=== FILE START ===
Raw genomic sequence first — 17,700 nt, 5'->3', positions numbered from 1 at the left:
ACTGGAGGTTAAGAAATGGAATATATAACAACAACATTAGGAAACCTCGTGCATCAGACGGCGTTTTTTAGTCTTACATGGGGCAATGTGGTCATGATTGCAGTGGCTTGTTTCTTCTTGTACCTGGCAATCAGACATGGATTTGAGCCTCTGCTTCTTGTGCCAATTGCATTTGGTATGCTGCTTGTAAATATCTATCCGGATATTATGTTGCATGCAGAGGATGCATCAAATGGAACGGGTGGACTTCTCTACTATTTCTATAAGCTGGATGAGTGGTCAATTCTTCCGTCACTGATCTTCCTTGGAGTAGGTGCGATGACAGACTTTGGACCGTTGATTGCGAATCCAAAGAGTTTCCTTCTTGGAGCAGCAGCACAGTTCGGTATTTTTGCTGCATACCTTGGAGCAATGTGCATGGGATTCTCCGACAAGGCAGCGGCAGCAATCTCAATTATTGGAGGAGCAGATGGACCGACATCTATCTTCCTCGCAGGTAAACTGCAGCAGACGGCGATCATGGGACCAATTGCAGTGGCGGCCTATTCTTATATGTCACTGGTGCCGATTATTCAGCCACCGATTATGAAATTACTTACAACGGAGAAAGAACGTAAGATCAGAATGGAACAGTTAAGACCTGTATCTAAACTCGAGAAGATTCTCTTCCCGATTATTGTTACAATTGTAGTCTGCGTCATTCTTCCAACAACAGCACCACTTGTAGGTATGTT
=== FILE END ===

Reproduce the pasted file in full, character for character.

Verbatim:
Raw genomic sequence first — 17,700 nt, 5'->3', positions numbered from 1 at the left:
ACTGGAGGTTAAGAAATGGAATATATAACAACAACATTAGGAAACCTCGTGCATCAGACGGCGTTTTTTAGTCTTACATGGGGCAATGTGGTCATGATTGCAGTGGCTTGTTTCTTCTTGTACCTGGCAATCAGACATGGATTTGAGCCTCTGCTTCTTGTGCCAATTGCATTTGGTATGCTGCTTGTAAATATCTATCCGGATATTATGTTGCATGCAGAGGATGCATCAAATGGAACGGGTGGACTTCTCTACTATTTCTATAAGCTGGATGAGTGGTCAATTCTTCCGTCACTGATCTTCCTTGGAGTAGGTGCGATGACAGACTTTGGACCGTTGATTGCGAATCCAAAGAGTTTCCTTCTTGGAGCAGCAGCACAGTTCGGTATTTTTGCTGCATACCTTGGAGCAATGTGCATGGGATTCTCCGACAAGGCAGCGGCAGCAATCTCAATTATTGGAGGAGCAGATGGACCGACATCTATCTTCCTCGCAGGTAAACTGCAGCAGACGGCGATCATGGGACCAATTGCAGTGGCGGCCTATTCTTATATGTCACTGGTGCCGATTATTCAGCCACCGATTATGAAATTACTTACAACGGAGAAAGAACGTAAGATCAGAATGGAACAGTTAAGACCTGTATCTAAACTCGAGAAGATTCTCTTCCCGATTATTGTTACAATTGTAGTCTGCGTCATTCTTCCAACAACAGCACCACTTGTAGGTATGTT